SoE 2011 provided information on the pressure of invasive species, including cane toads (Rhinella marina, formerly Bufo marinus), common carp (Cyprinus carpio), eastern gambusia (Gambusia holbrooki), goldfish (Carassius auratus) and various Weeds of National Significance. Other invasive species exerting pressure on inland waters include pigs and buffalo, redfin perch (Perca fluviatilis), various tilapia species, oriental weatherloach (Misgurnus anguillicaudatus) and redclaw crayfish (Cherax quadricarinatus).
Cane toads have now spread into the Kimberley and upper reaches of the Fitzroy River in Western Australia (Pusey & Kath 2014), and inland western Queensland, with estimates of expansion of around 10–50 kilometres per year. Expansion in the cane toad range has been found to reflect a shift in the species’ realised niche (i.e. a shift aided by the presence of novel biotic and abiotic conditions in the invaded range), as opposed to the evolutionary shifts in range-limiting traits that affect the range of any species (Tingley et al. 2014).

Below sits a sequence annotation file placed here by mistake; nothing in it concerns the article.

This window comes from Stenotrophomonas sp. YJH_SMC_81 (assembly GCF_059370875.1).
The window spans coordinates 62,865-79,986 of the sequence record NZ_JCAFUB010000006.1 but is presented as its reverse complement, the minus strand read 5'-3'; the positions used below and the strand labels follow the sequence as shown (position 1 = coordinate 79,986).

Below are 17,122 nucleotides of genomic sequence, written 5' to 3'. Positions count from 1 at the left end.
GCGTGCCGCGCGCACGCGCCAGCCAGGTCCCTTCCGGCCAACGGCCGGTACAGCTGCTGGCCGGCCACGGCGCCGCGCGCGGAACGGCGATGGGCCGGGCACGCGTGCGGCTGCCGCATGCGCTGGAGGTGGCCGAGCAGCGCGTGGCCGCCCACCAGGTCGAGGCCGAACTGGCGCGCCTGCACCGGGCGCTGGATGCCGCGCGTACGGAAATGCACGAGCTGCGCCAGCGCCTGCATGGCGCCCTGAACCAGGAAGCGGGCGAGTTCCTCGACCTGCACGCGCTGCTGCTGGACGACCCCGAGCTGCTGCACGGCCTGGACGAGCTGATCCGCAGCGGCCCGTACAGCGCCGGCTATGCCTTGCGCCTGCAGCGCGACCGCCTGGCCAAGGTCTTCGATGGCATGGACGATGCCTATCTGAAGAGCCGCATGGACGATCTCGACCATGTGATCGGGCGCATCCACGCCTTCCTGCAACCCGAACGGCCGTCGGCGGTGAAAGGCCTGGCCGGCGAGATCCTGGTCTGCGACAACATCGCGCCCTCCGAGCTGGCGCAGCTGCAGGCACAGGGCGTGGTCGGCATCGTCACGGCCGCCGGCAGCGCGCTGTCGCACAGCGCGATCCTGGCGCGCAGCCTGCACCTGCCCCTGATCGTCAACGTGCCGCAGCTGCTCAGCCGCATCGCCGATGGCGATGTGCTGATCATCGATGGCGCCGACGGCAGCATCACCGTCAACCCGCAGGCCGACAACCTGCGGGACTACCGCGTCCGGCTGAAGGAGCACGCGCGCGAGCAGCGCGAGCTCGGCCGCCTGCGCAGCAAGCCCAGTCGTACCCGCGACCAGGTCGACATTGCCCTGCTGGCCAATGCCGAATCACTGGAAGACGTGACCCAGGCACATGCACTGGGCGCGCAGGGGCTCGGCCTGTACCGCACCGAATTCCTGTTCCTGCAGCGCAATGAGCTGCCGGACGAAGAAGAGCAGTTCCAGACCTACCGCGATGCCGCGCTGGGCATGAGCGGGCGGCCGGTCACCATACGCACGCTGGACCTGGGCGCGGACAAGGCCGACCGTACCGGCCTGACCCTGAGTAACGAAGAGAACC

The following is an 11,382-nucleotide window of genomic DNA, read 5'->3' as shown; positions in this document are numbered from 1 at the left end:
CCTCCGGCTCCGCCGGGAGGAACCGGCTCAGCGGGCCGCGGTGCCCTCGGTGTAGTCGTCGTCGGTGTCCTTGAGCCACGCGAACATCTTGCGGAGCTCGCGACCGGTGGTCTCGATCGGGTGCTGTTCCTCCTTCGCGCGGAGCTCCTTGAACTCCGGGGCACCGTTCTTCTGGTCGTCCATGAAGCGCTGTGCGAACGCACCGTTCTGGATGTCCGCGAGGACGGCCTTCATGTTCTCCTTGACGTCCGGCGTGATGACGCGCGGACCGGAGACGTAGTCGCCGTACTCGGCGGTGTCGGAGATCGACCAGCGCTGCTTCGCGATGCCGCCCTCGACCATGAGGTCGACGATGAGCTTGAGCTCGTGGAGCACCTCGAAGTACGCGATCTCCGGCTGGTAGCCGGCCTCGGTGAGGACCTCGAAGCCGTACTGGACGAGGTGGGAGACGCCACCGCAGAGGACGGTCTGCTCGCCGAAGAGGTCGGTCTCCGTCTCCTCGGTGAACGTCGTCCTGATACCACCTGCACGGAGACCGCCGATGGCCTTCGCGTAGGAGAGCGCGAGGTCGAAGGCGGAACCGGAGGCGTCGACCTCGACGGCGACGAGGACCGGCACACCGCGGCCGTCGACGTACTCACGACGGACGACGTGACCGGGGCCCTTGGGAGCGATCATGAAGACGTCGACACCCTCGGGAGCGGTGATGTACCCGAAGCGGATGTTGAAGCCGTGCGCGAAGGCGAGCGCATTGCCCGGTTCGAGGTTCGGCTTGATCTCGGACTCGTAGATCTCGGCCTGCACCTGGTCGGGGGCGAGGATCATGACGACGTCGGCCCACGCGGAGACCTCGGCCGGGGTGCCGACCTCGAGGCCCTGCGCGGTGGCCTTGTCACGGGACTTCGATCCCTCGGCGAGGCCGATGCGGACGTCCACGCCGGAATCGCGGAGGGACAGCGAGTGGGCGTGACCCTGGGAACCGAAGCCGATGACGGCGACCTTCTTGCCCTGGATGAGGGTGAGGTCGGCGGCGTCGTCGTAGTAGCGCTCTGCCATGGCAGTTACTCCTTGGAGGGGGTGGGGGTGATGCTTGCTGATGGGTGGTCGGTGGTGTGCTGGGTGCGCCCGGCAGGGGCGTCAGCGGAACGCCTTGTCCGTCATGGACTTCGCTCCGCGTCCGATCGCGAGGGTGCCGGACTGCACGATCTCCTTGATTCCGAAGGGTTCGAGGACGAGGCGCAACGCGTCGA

The challenge of managing feral freshwater fish, and understanding their extent and impact has spawned a national online information resource, called Feral Fish Scan. Feral Fish Scan is taking a crowdsourcing approach to provide a community resource for mapping feral fish, which, over time, will provide further support for management. A heat map of carp extent in Australia shows areas similar to those reported in 2011. Increases have occurred in western South Australia, and central and southern Victoria (Figure WAT8). Detailed local monitoring may provide more accurate assessment of the presence and extent of feral species; for example, the Lake Eyre State of the Basin Committee found no carp in a survey of an area that may have formerly contained carp. There is also some evidence that carp numbers have increased since the 2010–11 flooding of the Murray River (Koehn et al. 2016).